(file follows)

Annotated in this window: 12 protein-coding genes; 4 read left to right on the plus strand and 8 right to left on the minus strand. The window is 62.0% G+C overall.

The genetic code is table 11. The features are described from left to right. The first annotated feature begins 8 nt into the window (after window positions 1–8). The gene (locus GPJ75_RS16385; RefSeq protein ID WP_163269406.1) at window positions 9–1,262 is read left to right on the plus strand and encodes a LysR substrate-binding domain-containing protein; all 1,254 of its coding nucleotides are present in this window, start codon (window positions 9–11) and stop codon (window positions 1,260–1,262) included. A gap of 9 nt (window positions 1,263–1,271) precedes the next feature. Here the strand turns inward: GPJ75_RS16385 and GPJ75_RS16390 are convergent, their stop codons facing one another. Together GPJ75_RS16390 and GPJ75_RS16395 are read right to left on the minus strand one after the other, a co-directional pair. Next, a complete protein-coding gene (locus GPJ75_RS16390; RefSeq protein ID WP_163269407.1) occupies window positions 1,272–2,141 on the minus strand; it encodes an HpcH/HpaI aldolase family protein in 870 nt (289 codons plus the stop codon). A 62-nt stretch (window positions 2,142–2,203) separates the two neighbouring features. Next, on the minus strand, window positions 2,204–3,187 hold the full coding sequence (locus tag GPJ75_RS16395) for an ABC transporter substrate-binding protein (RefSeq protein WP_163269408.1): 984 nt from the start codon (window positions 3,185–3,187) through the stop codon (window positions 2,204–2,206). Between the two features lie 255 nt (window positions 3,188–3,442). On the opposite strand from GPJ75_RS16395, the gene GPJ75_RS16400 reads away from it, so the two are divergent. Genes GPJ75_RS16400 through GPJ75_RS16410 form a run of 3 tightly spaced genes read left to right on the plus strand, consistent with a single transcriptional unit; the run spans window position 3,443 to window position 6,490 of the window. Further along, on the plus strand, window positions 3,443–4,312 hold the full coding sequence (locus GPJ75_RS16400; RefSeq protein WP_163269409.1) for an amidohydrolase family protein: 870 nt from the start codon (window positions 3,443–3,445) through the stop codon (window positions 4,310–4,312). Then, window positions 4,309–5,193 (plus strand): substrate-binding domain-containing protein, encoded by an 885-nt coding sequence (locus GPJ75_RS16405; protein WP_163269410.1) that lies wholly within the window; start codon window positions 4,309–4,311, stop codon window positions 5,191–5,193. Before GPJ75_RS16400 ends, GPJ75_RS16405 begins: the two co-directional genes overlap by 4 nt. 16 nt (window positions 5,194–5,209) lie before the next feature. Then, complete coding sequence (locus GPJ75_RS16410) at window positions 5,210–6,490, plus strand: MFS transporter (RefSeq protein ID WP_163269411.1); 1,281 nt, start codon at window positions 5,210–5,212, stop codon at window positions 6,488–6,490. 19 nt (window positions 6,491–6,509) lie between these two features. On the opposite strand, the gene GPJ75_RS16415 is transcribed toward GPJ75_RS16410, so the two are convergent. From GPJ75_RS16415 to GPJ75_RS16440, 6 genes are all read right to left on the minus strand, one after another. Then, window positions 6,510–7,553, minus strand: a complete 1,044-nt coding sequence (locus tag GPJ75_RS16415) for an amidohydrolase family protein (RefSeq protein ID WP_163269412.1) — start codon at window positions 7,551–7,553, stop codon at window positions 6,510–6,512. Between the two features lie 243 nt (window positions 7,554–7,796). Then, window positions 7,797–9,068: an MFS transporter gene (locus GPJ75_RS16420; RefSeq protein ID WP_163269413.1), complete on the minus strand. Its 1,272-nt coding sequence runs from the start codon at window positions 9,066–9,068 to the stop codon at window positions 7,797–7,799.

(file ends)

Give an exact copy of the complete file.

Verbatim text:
Annotated in this window: 12 protein-coding genes; 4 read left to right on the plus strand and 8 right to left on the minus strand. The window is 62.0% G+C overall.

The genetic code is table 11. The features are described from left to right. The first annotated feature begins 8 nt into the window (after window positions 1–8). The gene (locus GPJ75_RS16385; RefSeq protein ID WP_163269406.1) at window positions 9–1,262 is read left to right on the plus strand and encodes a LysR substrate-binding domain-containing protein; all 1,254 of its coding nucleotides are present in this window, start codon (window positions 9–11) and stop codon (window positions 1,260–1,262) included. A gap of 9 nt (window positions 1,263–1,271) precedes the next feature. Here the strand turns inward: GPJ75_RS16385 and GPJ75_RS16390 are convergent, their stop codons facing one another. Together GPJ75_RS16390 and GPJ75_RS16395 are read right to left on the minus strand one after the other, a co-directional pair. Next, a complete protein-coding gene (locus GPJ75_RS16390; RefSeq protein ID WP_163269407.1) occupies window positions 1,272–2,141 on the minus strand; it encodes an HpcH/HpaI aldolase family protein in 870 nt (289 codons plus the stop codon). A 62-nt stretch (window positions 2,142–2,203) separates the two neighbouring features. Next, on the minus strand, window positions 2,204–3,187 hold the full coding sequence (locus tag GPJ75_RS16395) for an ABC transporter substrate-binding protein (RefSeq protein WP_163269408.1): 984 nt from the start codon (window positions 3,185–3,187) through the stop codon (window positions 2,204–2,206). Between the two features lie 255 nt (window positions 3,188–3,442). On the opposite strand from GPJ75_RS16395, the gene GPJ75_RS16400 reads away from it, so the two are divergent. Genes GPJ75_RS16400 through GPJ75_RS16410 form a run of 3 tightly spaced genes read left to right on the plus strand, consistent with a single transcriptional unit; the run spans window position 3,443 to window position 6,490 of the window. Further along, on the plus strand, window positions 3,443–4,312 hold the full coding sequence (locus GPJ75_RS16400; RefSeq protein WP_163269409.1) for an amidohydrolase family protein: 870 nt from the start codon (window positions 3,443–3,445) through the stop codon (window positions 4,310–4,312). Then, window positions 4,309–5,193 (plus strand): substrate-binding domain-containing protein, encoded by an 885-nt coding sequence (locus GPJ75_RS16405; protein WP_163269410.1) that lies wholly within the window; start codon window positions 4,309–4,311, stop codon window positions 5,191–5,193. Before GPJ75_RS16400 ends, GPJ75_RS16405 begins: the two co-directional genes overlap by 4 nt. 16 nt (window positions 5,194–5,209) lie before the next feature. Then, complete coding sequence (locus GPJ75_RS16410) at window positions 5,210–6,490, plus strand: MFS transporter (RefSeq protein ID WP_163269411.1); 1,281 nt, start codon at window positions 5,210–5,212, stop codon at window positions 6,488–6,490. 19 nt (window positions 6,491–6,509) lie between these two features. On the opposite strand, the gene GPJ75_RS16415 is transcribed toward GPJ75_RS16410, so the two are convergent. From GPJ75_RS16415 to GPJ75_RS16440, 6 genes are all read right to left on the minus strand, one after another. Then, window positions 6,510–7,553, minus strand: a complete 1,044-nt coding sequence (locus tag GPJ75_RS16415) for an amidohydrolase family protein (RefSeq protein ID WP_163269412.1) — start codon at window positions 7,551–7,553, stop codon at window positions 6,510–6,512. Between the two features lie 243 nt (window positions 7,554–7,796). Then, window positions 7,797–9,068: an MFS transporter gene (locus GPJ75_RS16420; RefSeq protein ID WP_163269413.1), complete on the minus strand. Its 1,272-nt coding sequence runs from the start codon at window positions 9,066–9,068 to the stop codon at window positions 7,797–7,799.